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Birmingham Women’s March Draws Massive Crowd

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Esther Ciammachilli, WBHM

The view from above Kelly Ingram Park. Protestors gathered for the Birmingham women's march Saturday, part of a global movement to protest in support of women and minority rights.

CORRECTION: The original headline for the this story said “hundreds” were in attendance. Late reporting from the Birmingham Police Department estimates around 5,000 people joined the march.

Large crowds gathered Saturday at Kelly Ingram Park in Birmingham for the Women’s March. Women, men, children, and even their pets convened on the Civil Rights District to do what many who came before them had done, to protest injustice and inequality.

Demonstrators demanded equal rights and better treatment for women, Muslims, people of color, immigrants and the LGBTQ community. Many demonstrators held signs opposing President Donald Trump’s divisive campaign rhetoric about women and minority groups.

Protesters march up 20th St. toward Linn Park.
Esther Ciammachilli,WBHM

Protesters march up 20th St. toward Linn Park.

“I hope to get the attention of the people who are coming into power to understand that there are a lot of people out here who believe in equality, who believe in justice, who support immigrants, and they need to understand,” says Carol Dean of Hoover. “I don’t think they’ve heard those voices. And they need to see the people and hear the voices,” she says Dean marched with her husband, Joseph Dean.

Nilufar Tabari attended the Birmingham march rather than the one in Atlanta, Ga., where she lives. She says she hopes this movement will stimulate the masses and spur change from the bottom up.

“Change isn’t always going to occur from above. It’s going to come from grassroots level, it’s going to come from the population and then it’s going to come from above in terms of policy and laws. And we need both of those things. Right now, we know we’re not going to be able to attain what we need from above, so we have to galvanize from underneath,” she says.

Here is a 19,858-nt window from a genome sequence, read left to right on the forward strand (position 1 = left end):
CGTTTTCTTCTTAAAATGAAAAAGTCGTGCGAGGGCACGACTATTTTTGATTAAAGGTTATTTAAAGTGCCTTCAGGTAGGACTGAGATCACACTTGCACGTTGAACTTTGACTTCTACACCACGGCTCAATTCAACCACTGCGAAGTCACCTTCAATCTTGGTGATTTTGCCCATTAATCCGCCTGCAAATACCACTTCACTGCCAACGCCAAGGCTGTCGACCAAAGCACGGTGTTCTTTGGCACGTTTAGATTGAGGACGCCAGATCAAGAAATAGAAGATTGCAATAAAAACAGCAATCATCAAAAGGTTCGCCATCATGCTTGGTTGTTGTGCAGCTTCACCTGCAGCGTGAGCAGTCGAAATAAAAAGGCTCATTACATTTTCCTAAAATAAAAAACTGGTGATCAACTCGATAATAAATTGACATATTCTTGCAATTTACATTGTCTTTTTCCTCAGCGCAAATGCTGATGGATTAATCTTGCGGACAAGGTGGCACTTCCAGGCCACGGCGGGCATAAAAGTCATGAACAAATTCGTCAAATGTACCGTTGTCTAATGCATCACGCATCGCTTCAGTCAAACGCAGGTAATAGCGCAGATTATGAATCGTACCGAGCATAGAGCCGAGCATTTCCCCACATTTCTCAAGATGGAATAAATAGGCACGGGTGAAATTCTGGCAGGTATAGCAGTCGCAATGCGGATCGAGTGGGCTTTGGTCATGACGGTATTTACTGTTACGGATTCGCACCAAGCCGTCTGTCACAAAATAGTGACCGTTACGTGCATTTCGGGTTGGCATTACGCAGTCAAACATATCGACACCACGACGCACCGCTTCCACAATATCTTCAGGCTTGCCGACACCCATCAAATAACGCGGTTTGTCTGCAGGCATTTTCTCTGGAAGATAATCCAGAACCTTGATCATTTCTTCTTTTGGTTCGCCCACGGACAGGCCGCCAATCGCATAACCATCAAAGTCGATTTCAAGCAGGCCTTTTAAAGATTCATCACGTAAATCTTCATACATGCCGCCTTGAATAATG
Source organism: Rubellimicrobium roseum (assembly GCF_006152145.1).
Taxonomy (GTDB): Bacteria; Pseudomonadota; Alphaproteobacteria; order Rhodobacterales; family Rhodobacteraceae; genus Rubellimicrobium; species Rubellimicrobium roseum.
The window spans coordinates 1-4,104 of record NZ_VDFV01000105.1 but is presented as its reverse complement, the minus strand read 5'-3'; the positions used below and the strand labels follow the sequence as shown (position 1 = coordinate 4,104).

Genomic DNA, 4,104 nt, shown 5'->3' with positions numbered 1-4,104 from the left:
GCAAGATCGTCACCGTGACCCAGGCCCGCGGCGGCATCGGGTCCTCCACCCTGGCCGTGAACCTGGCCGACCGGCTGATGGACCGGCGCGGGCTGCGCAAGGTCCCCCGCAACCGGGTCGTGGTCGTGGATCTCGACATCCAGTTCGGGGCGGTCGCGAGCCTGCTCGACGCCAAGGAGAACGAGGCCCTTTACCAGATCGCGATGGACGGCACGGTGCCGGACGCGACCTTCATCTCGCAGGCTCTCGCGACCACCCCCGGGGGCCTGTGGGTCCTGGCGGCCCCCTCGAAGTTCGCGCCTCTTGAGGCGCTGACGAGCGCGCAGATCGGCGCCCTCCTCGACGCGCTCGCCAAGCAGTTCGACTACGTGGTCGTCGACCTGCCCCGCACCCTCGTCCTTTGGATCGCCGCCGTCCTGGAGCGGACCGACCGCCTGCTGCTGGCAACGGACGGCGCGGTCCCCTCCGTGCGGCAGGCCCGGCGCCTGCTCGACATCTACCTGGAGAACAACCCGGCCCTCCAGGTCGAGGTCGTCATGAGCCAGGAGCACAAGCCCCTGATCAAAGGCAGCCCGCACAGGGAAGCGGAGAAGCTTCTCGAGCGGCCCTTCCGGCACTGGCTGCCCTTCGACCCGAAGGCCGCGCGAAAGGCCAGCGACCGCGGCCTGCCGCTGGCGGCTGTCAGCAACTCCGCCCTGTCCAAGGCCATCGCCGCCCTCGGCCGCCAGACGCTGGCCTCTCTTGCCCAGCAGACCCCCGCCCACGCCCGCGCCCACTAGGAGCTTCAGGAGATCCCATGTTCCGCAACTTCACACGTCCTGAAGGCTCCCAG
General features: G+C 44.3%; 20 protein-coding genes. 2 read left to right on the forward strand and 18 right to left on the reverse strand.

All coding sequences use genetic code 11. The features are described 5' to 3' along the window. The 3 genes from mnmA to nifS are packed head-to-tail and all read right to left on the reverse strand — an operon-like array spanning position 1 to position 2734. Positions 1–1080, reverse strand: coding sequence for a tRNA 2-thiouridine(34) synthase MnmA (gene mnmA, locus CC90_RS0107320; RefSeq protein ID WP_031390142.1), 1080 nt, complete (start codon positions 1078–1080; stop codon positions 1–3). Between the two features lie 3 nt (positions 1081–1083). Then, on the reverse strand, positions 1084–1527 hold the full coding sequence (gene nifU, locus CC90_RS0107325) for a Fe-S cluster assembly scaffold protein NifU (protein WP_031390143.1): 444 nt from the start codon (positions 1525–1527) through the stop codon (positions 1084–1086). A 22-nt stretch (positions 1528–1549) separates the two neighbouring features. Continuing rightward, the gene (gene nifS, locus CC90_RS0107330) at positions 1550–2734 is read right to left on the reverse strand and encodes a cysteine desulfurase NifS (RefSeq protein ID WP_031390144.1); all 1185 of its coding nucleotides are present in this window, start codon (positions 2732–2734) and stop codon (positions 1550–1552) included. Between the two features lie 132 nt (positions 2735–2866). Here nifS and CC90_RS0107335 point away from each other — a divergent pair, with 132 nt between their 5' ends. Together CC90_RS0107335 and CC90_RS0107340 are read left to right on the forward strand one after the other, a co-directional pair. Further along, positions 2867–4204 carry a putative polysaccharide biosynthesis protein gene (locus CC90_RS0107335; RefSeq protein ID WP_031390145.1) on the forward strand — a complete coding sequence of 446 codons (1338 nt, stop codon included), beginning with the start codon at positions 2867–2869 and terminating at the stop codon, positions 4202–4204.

Women’s Marches were held in cities in all 50 U.S. states and dozens of countries around the world, including England, Australia, Brazil and Kenya.

This is an art piece by Birmingham resident Ira Hill. People wrote their thoughts and feelings on this American flag and after the group marched around downtown, Hill invited those same people to paint over all the writing with pink paint. He says, "It's the power of people working together to make change." The idea was lost on some attendees at first and many thought Hill's artwork was a counter protest. Hill assured them it was not.
Esther Ciammachilli,WBHM

This is an art piece by Birmingham resident Ira Hill. People wrote their thoughts and feelings on this American flag and after the group marched around downtown, Hill invited demonstrators to paint over all the writing with pink paint. He says, “It’s the power of people working together to make change.” The idea was lost on some attendees at first and many thought Hill’s artwork was a counter protest. Hill assured them it was not.